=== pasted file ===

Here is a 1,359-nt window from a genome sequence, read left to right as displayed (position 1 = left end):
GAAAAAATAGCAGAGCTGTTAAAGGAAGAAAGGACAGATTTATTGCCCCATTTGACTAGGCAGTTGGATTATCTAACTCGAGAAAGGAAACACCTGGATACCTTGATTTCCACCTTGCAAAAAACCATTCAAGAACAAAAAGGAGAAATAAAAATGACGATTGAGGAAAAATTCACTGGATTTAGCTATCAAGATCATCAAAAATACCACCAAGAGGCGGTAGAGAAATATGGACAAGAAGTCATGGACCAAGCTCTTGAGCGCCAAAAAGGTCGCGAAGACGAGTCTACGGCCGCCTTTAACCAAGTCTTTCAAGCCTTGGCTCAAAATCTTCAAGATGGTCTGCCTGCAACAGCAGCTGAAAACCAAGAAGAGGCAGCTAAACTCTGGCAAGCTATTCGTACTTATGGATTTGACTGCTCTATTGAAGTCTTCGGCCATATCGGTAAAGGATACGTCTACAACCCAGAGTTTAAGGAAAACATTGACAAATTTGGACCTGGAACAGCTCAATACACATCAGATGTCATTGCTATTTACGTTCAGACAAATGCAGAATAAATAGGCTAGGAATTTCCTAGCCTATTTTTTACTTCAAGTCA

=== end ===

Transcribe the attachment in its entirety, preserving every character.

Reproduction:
Here is a 1,359-nt window from a genome sequence, read left to right as displayed (position 1 = left end):
GAAAAAATAGCAGAGCTGTTAAAGGAAGAAAGGACAGATTTATTGCCCCATTTGACTAGGCAGTTGGATTATCTAACTCGAGAAAGGAAACACCTGGATACCTTGATTTCCACCTTGCAAAAAACCATTCAAGAACAAAAAGGAGAAATAAAAATGACGATTGAGGAAAAATTCACTGGATTTAGCTATCAAGATCATCAAAAATACCACCAAGAGGCGGTAGAGAAATATGGACAAGAAGTCATGGACCAAGCTCTTGAGCGCCAAAAAGGTCGCGAAGACGAGTCTACGGCCGCCTTTAACCAAGTCTTTCAAGCCTTGGCTCAAAATCTTCAAGATGGTCTGCCTGCAACAGCAGCTGAAAACCAAGAAGAGGCAGCTAAACTCTGGCAAGCTATTCGTACTTATGGATTTGACTGCTCTATTGAAGTCTTCGGCCATATCGGTAAAGGATACGTCTACAACCCAGAGTTTAAGGAAAACATTGACAAATTTGGACCTGGAACAGCTCAATACACATCAGATGTCATTGCTATTTACGTTCAGACAAATGCAGAATAAATAGGCTAGGAATTTCCTAGCCTATTTTTTACTTCAAGTCA